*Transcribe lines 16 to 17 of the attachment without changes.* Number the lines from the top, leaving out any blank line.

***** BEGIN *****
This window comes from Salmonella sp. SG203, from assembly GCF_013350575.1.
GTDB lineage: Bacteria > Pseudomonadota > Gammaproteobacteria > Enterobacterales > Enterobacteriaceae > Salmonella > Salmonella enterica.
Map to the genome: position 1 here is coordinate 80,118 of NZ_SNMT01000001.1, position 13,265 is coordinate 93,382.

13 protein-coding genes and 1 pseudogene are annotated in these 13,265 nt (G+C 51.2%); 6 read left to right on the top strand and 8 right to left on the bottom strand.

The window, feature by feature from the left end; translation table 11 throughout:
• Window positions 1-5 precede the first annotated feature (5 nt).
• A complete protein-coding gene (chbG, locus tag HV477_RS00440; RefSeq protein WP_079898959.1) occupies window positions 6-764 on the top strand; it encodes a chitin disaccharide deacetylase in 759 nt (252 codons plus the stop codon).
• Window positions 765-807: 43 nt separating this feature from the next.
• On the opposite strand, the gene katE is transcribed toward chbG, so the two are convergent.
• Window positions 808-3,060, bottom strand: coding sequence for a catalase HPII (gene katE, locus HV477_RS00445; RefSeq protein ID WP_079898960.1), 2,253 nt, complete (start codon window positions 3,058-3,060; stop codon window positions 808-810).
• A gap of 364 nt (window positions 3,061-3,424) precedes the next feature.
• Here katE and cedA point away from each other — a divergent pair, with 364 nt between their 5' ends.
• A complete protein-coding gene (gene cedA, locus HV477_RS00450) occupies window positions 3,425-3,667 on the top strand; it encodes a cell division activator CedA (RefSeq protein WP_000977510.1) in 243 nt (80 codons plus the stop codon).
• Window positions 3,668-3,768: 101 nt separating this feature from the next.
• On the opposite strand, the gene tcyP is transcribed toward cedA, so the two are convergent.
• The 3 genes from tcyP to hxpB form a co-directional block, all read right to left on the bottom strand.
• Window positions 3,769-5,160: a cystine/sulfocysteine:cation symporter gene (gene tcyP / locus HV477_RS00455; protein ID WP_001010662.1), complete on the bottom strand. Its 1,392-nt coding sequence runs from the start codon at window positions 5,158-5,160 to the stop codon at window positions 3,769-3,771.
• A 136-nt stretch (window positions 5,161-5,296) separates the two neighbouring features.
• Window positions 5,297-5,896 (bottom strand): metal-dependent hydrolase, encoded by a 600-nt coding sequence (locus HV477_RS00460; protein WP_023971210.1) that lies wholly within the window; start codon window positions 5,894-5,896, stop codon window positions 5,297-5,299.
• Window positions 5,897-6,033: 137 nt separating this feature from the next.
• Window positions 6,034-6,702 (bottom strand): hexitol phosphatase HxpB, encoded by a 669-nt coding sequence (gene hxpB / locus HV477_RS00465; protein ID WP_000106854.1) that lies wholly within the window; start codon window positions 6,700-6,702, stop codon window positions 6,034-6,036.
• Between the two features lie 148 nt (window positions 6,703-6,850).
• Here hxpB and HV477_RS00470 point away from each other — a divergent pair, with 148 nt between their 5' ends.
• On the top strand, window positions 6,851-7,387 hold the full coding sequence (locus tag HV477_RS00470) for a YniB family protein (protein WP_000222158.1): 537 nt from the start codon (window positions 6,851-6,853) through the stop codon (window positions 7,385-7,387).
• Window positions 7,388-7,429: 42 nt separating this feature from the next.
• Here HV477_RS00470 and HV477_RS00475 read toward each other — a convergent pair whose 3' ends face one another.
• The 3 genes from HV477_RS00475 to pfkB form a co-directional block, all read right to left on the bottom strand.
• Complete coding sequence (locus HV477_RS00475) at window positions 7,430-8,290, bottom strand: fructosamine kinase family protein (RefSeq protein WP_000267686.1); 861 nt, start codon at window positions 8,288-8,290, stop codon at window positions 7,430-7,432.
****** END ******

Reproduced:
• The 3 genes from tcyP to hxpB form a co-directional block, all read right to left on the bottom strand.
• Window positions 3,769-5,160: a cystine/sulfocysteine:cation symporter gene (gene tcyP / locus HV477_RS00455; protein ID WP_001010662.1), complete on the bottom strand. Its 1,392-nt coding sequence runs from the start codon at window positions 5,158-5,160 to the stop codon at window positions 3,769-3,771.